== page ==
Gov. Phil Murphy is doing his best to discourage Thanksgiving dinners in New Jersey as COVID-19 cases surge past where we were last April, and hospitalizations reach their highest levels since the summer.

If you were envisioning your family all around a big table laughing and sharing family stories, think again. Building off guidance from the CDC and the NJ Health Department, recommendations from state officials earlier this month include not only limiting contact with no hugs and handshakes, but to avoid loud talking or singing. That, health officials warn, can spread airborne particles, especially if you are trying to shout over a crowd or loud music.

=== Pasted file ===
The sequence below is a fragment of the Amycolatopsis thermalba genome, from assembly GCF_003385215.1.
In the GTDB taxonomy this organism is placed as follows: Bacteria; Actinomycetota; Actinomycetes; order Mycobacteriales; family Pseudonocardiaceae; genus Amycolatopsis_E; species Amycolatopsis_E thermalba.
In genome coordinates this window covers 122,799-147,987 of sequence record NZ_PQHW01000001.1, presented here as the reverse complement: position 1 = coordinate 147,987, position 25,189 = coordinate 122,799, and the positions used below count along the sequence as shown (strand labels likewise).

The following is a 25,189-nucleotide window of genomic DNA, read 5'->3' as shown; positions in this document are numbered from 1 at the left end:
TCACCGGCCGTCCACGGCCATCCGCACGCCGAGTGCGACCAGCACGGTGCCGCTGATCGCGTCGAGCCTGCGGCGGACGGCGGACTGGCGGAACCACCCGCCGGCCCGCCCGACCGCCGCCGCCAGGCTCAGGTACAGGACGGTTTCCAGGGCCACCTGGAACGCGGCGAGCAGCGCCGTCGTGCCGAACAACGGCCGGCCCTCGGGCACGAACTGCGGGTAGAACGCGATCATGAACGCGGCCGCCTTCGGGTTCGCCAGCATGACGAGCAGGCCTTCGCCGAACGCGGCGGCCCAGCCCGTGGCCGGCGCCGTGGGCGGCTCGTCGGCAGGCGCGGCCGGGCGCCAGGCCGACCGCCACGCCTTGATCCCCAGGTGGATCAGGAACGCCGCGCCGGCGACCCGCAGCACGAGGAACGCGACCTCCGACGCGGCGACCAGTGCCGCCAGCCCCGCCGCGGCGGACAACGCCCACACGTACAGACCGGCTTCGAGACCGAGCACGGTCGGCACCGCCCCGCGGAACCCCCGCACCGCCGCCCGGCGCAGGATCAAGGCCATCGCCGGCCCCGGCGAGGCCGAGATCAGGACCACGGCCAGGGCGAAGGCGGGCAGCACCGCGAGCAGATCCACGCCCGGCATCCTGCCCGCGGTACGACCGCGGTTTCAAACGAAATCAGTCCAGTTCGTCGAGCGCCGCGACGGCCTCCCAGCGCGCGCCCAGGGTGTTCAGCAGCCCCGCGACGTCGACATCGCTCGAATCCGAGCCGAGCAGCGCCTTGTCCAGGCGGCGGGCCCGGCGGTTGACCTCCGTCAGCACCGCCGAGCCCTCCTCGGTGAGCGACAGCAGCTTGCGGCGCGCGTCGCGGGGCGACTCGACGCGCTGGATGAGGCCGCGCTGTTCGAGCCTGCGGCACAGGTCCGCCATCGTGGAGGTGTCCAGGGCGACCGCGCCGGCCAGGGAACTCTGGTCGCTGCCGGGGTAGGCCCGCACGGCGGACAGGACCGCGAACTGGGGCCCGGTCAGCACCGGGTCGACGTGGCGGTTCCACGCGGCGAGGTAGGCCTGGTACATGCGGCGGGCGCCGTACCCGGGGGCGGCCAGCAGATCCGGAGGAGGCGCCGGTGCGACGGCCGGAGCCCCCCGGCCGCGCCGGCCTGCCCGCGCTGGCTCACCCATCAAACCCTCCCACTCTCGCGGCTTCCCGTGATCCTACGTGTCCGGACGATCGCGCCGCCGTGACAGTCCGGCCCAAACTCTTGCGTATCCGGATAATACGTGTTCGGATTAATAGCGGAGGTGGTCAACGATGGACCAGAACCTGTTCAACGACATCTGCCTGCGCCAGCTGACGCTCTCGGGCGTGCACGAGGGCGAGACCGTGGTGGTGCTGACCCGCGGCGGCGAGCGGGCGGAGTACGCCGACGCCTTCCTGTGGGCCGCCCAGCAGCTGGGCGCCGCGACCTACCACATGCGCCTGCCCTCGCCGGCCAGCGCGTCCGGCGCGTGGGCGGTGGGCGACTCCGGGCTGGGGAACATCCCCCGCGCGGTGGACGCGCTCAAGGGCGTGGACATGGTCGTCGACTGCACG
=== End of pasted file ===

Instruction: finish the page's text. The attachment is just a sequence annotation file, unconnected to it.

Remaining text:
State Health Commissioner Judy Persichilli also warned to leave grandma in the nursing home. Long-term care facilities are tracking who comes and goes, and anyone leaving for a holiday dinner will have to quarantine for 14 days. If they don't have a private room, they might not be allowed back in at all.

Since earlier this month Indoor gatherings are now capped at 10, including inside private homes. There has been tremendous pushback from the public, but Murphy says these restrictions are needed now more than ever. Murphy says there is no "magic door" that when you enter your home you are safe. He also continued to blame teens and 20-somethings for being careless and spreading coronavirus to others.

Note — Material used in this post was originally published on earlier this month as part of Eric Scott's daily morning news roundup.

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